Ion homeostasis in cells and cell organelles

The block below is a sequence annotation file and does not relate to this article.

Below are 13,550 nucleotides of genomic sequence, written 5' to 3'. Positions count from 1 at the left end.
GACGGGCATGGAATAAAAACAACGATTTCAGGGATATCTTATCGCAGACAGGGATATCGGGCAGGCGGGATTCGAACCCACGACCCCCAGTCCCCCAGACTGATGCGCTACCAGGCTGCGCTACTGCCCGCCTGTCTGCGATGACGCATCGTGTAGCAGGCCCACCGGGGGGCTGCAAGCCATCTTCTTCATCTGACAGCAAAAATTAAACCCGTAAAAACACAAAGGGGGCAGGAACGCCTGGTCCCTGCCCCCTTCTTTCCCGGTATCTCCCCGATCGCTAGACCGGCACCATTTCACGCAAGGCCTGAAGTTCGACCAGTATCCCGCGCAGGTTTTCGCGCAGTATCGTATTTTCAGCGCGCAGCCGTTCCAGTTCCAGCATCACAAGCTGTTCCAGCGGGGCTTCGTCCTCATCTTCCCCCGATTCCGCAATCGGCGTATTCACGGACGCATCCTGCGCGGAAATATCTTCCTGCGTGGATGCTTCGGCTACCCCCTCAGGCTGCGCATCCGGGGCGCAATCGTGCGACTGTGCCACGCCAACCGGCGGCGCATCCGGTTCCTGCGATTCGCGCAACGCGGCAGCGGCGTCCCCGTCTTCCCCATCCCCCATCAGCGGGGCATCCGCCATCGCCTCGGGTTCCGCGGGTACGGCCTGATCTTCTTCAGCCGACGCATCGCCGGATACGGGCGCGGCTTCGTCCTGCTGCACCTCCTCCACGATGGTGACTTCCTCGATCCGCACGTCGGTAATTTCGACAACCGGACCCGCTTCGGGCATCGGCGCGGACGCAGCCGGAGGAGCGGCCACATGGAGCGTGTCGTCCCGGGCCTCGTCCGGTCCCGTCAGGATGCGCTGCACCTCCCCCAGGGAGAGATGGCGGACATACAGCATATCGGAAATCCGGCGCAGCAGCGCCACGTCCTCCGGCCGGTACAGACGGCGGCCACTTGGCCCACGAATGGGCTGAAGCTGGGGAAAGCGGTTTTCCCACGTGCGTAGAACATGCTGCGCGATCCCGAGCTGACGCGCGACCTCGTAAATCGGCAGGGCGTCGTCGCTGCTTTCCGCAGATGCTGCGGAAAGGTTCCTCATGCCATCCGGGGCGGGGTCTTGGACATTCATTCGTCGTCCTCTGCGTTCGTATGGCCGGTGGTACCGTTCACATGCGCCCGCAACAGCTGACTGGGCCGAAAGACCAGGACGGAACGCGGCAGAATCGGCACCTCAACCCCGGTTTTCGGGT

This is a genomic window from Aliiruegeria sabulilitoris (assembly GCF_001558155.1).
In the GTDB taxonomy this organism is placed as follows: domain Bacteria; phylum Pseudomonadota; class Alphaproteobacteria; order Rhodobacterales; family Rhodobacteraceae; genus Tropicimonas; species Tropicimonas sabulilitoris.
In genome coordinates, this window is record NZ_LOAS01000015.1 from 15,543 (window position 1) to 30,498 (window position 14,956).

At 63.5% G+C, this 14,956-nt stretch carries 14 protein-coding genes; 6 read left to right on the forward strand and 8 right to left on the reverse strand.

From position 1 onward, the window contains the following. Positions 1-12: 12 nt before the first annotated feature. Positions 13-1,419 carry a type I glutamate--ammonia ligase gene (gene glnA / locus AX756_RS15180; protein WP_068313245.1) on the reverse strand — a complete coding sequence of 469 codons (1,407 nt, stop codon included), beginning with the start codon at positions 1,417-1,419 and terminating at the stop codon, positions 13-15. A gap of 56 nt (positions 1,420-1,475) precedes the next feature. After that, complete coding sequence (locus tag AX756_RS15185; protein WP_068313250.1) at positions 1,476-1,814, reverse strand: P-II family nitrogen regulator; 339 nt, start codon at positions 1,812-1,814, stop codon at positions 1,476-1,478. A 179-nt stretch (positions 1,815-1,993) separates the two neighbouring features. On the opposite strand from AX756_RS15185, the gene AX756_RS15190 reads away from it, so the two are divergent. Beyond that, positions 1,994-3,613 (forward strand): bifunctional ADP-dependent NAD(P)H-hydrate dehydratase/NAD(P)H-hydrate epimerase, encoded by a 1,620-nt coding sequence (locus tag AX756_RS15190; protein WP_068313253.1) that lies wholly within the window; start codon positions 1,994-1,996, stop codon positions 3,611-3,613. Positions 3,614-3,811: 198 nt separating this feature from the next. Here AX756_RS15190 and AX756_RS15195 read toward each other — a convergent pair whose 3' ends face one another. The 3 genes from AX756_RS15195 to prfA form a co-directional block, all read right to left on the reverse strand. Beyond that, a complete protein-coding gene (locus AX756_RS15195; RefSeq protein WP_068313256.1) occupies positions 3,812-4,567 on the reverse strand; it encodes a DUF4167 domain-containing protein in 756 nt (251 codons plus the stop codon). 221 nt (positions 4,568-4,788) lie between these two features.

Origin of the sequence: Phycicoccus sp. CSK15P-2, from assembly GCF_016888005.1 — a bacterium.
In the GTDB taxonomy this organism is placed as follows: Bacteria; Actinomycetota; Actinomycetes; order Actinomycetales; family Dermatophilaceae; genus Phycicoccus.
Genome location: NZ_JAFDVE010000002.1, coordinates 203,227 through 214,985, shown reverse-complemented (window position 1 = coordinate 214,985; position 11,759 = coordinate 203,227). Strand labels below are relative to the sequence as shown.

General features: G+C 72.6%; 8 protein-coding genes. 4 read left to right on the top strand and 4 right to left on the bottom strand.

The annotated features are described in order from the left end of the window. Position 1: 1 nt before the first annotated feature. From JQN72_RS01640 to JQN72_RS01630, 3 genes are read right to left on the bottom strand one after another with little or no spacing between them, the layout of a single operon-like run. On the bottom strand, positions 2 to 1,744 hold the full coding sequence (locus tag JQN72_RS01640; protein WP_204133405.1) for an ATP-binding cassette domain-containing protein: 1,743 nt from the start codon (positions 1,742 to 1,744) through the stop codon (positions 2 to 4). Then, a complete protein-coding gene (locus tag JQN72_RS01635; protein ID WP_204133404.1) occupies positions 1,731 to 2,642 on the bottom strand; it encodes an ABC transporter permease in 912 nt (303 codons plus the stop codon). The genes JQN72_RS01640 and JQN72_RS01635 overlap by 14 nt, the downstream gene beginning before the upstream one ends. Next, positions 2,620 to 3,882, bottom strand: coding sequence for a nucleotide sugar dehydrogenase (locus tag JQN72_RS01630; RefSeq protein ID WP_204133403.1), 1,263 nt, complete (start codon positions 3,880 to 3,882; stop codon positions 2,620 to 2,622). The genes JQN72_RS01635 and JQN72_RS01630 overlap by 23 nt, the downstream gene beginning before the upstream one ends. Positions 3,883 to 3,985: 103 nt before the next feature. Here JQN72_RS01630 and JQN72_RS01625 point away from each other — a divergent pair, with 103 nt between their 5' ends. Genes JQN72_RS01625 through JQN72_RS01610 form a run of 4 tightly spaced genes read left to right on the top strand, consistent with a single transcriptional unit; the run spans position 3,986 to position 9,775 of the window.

Intracellular ion concentrations regulate various cellular processes. Changes in the cytoplasmic Ca2+ concentration represent a key signal for many cellular processes; Na+, K+, H+ and Cl- gradients provide the driving force for electrical processes, permit the accumulation of nutrients and neurotransmitters and allow cellular volume regulation. Sensors based on fluorescent dyes and fluorescent proteins allow quantification of ion concentrations in intact living cells in various preparations. We develop novel fluorescent protein-based sensors, and spectroscopically and microscopically characterize genetically encoded as well as organic fluorescent sensor molecules. We put particular emphasis on Fluorescence Lifetime Imaging (FLIM) based on time-correlated single photon counting (TCSPC) to quantify absolute ionic concentrations in cell culture, primary cultures as well as in acute slice preparations from normal or genetically altered animals. We combine these techniques with heterologous expression and electrophysiology to elucidate the molecular mechanisms underlying ion homeostasis in cytoplasm, lysosomes and synaptic vesicles in normal and pathologically altered cells.